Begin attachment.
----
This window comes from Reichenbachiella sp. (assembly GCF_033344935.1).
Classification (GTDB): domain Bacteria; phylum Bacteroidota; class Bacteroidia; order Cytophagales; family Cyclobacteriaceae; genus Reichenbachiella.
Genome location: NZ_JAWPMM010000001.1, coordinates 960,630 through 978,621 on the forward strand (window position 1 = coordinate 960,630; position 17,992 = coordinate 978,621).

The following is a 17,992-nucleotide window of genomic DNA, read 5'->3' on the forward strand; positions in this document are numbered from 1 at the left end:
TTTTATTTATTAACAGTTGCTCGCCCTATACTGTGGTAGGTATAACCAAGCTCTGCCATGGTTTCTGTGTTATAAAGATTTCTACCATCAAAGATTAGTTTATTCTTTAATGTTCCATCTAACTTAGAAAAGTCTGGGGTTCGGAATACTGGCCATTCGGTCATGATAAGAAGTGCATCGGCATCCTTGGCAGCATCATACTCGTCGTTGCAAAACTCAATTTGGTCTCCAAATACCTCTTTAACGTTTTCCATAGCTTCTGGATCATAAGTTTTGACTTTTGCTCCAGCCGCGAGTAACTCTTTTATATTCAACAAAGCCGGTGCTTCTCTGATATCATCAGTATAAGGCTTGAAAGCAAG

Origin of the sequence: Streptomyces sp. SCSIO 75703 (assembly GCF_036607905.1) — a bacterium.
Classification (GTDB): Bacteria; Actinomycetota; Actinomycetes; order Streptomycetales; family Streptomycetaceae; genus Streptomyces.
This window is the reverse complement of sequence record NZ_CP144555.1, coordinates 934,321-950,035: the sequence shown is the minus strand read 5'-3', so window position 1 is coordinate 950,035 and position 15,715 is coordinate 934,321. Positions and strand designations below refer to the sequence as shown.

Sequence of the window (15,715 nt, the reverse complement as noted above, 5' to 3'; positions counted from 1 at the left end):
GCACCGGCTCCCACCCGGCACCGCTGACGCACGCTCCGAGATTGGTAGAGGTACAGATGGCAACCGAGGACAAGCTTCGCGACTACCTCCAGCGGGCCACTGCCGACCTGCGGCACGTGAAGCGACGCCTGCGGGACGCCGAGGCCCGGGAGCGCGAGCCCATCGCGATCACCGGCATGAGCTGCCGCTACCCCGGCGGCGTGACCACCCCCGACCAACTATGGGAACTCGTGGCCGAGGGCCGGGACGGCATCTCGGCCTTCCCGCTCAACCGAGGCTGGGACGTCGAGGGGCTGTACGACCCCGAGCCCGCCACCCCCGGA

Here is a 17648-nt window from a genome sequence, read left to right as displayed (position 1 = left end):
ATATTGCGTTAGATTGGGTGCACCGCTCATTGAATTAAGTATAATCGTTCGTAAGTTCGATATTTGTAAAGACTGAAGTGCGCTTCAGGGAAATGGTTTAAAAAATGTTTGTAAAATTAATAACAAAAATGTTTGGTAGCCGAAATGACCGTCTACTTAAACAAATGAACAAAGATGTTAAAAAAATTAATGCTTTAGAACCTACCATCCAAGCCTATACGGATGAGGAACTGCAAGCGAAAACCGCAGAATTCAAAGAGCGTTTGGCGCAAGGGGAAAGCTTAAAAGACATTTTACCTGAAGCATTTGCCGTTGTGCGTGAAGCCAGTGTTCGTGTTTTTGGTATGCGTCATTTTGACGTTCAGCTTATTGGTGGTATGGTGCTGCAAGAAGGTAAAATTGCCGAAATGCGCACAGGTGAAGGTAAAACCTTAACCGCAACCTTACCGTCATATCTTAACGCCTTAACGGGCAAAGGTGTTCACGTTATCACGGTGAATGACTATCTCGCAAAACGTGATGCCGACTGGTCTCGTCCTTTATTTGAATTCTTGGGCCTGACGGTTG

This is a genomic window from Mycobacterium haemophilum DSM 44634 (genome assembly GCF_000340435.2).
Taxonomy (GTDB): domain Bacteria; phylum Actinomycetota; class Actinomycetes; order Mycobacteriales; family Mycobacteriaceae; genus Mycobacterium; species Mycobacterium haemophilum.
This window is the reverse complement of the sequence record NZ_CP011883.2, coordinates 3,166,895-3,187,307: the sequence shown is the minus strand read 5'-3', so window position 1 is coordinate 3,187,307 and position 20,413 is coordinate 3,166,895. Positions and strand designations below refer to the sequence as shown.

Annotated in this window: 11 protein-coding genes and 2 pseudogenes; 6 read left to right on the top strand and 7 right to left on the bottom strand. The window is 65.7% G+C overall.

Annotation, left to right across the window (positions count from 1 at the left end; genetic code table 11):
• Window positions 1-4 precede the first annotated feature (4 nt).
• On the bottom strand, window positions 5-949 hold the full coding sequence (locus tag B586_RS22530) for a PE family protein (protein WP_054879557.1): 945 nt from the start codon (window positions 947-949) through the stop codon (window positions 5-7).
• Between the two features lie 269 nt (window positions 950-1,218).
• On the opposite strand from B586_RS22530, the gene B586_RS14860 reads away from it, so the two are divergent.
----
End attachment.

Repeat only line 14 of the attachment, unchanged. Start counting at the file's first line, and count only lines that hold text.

Taxonomy (GTDB): domain Bacteria; phylum Actinomycetota; class Actinomycetes; order Mycobacteriales; family Mycobacteriaceae; genus Mycobacterium; species Mycobacterium haemophilum.